SOC 3 audits are beneficial when you want to assure someone other than a prospective client that you have adequate security practices. A SOC 3 audit can improve the confidence of your shareholders so your financial support remains stable. It can assure the general public that you follow adequate security protocols so more customers feel safe engaging with your business.

SOC audit challenges

The benefits of SOC audits are abundant, so why doesn’t every organization have these reports? Along with requiring a financial investment and considerable time, there are challenges for each type of SOC report.

SOC 1 challenges

The first step of SOC 1 compliance is to determine the scope that is relevant to your specific organization, as this varies from one organization to the next. Adequate scoping from the start requires in-depth knowledge of both SOC 1 and the organization, and this sets the stage for the rest of the project.

SOC 2 challenges

A key challenge in a SOC 2 audit is the fact that this audit involves numerous departments and teams across the organization. SOC 2 compliance involves technical security practices carried out by your IT or information security team; physical security practices maintained by your facilities management team; onboarding practices and staff policies that involve your HR department; and more. Collaboration and buy-in among all these teams can be difficult to manage.

SOC 3 challenges

In a SOC 3 audit, the chief challenge is striking a balance between giving too much information or too little information. You want to provide enough detail to achieve the goal of showing shareholders or others that you have strong security practices, but you don’t want to provide so much insight into your security framework that it could make it easier for unauthorized people to get access.

Which SOC report do you need?

Between SOC 1 and SOC 2, it’s a matter of the service your business provides. If your service could affect your clients’ financial statements in any way—such as processing their payroll—SOC 1 will be critical. If you’re handling other types of sensitive information, like user actions or proprietary data, you’ll likely need a SOC 2 as your company grows.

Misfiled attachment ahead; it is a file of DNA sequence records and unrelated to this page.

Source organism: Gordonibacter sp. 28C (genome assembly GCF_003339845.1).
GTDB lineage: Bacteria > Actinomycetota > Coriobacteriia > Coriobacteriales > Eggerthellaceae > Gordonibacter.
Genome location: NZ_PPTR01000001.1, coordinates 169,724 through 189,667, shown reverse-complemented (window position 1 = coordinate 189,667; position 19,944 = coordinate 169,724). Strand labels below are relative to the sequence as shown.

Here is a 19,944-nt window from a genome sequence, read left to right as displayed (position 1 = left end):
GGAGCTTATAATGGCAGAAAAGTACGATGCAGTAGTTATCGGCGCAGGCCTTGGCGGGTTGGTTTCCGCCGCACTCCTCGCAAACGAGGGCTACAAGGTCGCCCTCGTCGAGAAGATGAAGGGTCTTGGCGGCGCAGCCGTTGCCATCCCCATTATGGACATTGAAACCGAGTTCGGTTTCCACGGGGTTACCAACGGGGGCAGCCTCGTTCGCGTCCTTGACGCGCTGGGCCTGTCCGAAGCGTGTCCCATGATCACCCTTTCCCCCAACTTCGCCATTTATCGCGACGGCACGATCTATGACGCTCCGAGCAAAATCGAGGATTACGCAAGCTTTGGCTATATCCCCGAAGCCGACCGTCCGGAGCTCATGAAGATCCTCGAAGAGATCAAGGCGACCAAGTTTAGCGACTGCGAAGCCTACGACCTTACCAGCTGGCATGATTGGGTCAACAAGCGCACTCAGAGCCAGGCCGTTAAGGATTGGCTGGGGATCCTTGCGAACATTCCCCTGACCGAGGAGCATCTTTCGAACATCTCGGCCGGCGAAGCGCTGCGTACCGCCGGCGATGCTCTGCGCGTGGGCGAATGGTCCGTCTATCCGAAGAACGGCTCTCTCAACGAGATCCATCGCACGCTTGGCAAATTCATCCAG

A SOC 3 report is more situational and isn’t often requested by a potential customer. It’s meant for an organization that handles customer data and wants to increase public awareness of how you handle that data.

Is one SOC report better than the others?

There’s a common misconception that the numerical value of each SOC report signifies the amount of detail found within. Each type of report merely has its own purposes without one being better than the others.

When do I need a SOC report?

You’ll eventually need some type of SOC report to prove your security posture to investors and potential customers. How do you know when you need a certain type of SOC report? For SOC 1 and SOC 2, a client or partner will specifically ask for the type of report they want as they consider doing business with you. Because SOC 3 is used for general purposes, you’ll likely find a need for SOC 1 and SOC 2 first.

So, should you just ignore the idea of a SOC report until someone asks for one? That isn’t advisable. Any type of SOC report will require an external auditor to come in and do a comprehensive audit. It can take weeks or months to upgrade and prepare your controls before you’re even ready for the audit to begin. 

If you have a potential deal in the works with a new client, you’ll probably need to put it on hold until you receive your SOC report. This can derail a business deal and slow further sales opportunities.

Preparing for your SOC 1, 2, or 3 report